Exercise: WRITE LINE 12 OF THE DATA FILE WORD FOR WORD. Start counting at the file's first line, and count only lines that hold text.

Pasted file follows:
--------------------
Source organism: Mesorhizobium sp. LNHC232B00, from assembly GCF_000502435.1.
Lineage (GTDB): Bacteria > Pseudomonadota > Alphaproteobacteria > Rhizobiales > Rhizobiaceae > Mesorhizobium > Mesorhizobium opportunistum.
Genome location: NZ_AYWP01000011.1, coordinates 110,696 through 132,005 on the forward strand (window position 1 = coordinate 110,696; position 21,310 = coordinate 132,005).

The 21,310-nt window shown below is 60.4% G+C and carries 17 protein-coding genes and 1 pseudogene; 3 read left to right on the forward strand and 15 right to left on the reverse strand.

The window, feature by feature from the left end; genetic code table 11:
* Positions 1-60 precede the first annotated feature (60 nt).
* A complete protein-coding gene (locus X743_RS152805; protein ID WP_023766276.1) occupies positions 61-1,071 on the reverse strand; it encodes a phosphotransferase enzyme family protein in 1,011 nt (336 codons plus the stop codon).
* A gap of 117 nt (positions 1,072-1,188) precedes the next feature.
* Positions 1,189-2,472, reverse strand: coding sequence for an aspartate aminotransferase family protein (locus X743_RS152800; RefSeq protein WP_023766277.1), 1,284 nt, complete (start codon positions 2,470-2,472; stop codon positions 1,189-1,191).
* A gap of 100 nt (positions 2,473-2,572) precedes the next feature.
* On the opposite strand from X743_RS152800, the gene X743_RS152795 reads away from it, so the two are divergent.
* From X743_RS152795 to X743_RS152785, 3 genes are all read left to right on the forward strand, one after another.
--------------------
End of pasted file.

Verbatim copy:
* From X743_RS152795 to X743_RS152785, 3 genes are all read left to right on the forward strand, one after another.